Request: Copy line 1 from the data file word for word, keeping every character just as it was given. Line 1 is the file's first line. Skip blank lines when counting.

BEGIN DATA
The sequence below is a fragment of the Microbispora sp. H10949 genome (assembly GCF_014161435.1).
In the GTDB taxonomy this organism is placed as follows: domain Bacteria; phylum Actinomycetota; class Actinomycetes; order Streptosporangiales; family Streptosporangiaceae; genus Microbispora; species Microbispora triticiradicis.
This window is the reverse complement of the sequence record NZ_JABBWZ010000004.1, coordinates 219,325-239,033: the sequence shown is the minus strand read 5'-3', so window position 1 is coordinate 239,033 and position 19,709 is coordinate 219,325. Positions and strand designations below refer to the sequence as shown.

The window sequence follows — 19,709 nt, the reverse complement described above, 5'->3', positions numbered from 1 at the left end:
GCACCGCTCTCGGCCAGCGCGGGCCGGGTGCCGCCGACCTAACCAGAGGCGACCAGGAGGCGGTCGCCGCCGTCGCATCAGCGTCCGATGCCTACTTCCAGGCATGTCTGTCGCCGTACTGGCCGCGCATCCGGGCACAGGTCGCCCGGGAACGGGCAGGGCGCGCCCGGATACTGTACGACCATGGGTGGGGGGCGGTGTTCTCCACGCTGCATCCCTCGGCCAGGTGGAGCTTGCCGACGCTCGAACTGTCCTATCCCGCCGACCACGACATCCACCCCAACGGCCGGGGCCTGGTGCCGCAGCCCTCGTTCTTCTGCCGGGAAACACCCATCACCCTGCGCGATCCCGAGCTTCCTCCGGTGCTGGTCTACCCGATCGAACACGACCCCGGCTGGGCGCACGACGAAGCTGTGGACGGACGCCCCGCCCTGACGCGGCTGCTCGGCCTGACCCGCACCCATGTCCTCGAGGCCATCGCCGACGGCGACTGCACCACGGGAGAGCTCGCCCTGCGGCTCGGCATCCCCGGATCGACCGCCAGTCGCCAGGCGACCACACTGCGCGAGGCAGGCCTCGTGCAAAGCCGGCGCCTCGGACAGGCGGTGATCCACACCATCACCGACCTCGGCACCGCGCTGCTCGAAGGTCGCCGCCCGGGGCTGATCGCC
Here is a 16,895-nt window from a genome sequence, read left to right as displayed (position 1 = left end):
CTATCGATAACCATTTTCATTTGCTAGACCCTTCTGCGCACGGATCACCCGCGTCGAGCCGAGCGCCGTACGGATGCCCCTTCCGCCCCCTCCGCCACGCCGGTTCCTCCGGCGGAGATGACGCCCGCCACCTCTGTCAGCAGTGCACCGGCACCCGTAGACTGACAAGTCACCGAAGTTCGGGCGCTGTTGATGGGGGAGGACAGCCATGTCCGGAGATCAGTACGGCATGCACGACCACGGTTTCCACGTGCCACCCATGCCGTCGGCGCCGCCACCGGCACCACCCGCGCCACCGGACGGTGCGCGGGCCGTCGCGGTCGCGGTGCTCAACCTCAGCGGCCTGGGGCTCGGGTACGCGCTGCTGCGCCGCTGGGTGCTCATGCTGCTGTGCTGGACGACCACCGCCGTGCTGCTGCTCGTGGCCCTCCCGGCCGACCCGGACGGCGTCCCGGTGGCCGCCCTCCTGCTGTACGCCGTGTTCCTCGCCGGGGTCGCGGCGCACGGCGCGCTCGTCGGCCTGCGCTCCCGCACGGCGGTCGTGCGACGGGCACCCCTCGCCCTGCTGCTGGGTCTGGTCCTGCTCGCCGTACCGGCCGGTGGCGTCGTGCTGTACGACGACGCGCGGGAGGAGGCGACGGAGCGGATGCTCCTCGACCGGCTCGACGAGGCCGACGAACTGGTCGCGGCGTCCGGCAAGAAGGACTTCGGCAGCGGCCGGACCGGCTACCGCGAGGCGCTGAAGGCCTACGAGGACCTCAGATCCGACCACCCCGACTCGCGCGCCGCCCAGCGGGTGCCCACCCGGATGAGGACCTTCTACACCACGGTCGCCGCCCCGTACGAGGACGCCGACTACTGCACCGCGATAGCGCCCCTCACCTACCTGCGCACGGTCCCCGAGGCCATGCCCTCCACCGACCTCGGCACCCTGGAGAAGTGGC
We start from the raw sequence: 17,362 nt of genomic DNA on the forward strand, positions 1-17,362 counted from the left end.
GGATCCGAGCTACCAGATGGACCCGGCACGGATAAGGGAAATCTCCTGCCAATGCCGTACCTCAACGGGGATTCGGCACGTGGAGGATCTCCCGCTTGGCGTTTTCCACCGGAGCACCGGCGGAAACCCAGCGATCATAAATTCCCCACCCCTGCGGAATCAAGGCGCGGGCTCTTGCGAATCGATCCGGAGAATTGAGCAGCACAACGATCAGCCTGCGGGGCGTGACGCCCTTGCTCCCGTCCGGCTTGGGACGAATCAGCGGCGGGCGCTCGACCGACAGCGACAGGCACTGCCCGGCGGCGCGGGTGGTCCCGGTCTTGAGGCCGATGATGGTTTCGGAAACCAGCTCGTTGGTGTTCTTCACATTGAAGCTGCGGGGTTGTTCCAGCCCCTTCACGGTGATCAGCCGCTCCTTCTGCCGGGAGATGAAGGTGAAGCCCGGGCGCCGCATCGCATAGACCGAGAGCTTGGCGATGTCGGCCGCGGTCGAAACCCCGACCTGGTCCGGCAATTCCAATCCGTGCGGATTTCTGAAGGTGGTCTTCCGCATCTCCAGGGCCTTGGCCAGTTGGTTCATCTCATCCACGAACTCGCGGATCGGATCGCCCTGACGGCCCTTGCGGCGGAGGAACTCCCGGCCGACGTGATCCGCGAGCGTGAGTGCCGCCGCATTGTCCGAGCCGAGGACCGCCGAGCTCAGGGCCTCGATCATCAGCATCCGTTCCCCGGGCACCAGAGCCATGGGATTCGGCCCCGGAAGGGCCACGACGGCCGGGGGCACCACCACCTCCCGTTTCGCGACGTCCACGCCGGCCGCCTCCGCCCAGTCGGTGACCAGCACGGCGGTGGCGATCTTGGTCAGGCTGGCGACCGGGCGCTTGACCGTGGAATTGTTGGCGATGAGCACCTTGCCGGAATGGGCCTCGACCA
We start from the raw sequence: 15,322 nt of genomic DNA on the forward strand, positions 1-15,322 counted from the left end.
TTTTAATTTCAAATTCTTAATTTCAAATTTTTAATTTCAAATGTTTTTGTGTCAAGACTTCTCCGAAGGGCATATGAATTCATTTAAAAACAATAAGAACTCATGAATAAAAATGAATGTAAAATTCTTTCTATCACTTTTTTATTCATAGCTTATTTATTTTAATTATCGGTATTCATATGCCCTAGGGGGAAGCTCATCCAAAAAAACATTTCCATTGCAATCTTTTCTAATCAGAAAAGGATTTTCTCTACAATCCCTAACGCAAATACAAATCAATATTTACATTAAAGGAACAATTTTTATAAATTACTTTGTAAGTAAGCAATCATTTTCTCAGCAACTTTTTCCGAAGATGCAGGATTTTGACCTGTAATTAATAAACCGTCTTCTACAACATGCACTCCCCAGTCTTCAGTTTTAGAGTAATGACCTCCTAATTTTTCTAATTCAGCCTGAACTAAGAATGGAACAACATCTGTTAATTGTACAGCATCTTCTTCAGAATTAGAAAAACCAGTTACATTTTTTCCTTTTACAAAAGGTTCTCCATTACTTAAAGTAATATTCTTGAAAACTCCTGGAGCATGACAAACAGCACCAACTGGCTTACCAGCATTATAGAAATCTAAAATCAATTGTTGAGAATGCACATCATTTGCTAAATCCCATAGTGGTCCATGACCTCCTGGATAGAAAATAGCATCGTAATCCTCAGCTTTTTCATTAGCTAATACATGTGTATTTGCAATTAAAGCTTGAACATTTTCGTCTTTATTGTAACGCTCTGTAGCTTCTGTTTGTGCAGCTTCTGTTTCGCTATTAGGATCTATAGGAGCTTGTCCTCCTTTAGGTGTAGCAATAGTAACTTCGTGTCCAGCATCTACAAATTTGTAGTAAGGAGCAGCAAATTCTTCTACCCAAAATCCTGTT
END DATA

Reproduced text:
The sequence below is a fragment of the Microbispora sp. H10949 genome (assembly GCF_014161435.1).